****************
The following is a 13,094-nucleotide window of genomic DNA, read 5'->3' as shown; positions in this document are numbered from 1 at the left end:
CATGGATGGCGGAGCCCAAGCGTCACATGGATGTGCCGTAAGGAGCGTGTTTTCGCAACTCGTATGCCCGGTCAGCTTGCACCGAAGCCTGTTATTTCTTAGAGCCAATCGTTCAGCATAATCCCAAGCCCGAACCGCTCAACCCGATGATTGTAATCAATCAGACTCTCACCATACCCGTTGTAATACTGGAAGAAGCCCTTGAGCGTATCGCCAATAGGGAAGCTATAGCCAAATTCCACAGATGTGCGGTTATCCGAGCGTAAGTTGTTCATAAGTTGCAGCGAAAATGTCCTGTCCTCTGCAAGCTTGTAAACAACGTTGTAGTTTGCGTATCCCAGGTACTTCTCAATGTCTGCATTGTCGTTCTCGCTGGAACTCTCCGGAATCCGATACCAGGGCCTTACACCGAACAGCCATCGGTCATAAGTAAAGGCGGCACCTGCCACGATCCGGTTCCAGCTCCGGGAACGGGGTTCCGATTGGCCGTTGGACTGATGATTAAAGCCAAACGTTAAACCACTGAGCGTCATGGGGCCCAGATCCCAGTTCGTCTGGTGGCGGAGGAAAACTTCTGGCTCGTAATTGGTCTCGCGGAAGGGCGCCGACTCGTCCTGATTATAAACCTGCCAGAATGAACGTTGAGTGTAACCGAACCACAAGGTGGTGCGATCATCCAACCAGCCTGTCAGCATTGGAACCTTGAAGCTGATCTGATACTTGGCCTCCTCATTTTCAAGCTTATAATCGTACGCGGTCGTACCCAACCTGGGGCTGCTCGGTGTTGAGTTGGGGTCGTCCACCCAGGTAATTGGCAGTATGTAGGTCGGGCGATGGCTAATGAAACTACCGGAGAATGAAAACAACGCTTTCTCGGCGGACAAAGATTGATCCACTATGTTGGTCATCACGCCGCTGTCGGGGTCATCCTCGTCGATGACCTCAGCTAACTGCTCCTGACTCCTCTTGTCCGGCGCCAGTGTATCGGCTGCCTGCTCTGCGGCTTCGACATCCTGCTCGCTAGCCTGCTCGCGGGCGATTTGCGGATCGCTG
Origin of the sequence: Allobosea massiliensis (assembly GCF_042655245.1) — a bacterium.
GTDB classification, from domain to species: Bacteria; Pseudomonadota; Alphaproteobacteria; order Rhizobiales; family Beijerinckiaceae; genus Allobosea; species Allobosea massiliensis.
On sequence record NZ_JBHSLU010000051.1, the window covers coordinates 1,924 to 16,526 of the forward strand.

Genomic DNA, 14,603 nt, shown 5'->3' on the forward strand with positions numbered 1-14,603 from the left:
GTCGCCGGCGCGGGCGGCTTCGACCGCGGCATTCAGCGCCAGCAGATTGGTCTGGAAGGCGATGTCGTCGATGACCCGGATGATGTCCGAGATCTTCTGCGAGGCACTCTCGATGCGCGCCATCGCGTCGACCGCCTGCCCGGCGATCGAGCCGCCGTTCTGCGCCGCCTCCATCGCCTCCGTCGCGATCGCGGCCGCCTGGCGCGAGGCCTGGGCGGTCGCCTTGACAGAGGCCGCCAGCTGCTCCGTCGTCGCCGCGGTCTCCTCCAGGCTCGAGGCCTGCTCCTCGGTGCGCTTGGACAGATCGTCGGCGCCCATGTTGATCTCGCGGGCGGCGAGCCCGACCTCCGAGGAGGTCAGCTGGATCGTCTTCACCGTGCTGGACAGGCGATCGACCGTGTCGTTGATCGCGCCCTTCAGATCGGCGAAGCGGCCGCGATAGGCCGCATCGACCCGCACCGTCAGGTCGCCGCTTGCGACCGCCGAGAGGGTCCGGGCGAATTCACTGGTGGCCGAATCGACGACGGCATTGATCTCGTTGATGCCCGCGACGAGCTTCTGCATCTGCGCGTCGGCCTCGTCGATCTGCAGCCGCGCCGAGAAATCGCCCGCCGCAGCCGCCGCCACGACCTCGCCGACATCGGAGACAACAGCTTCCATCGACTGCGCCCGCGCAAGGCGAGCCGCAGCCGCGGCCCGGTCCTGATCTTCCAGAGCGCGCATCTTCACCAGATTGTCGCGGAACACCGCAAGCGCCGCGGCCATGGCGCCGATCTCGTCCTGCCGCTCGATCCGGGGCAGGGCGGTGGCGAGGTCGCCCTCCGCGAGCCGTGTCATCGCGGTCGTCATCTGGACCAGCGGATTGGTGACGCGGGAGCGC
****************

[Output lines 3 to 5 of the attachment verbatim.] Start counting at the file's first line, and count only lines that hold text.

Origin of the sequence: Allobosea massiliensis (assembly GCF_042655245.1) — a bacterium.
GTDB classification, from domain to species: Bacteria; Pseudomonadota; Alphaproteobacteria; order Rhizobiales; family Beijerinckiaceae; genus Allobosea; species Allobosea massiliensis.
On sequence record NZ_JBHSLU010000051.1, the window covers coordinates 1,924 to 16,526 of the forward strand.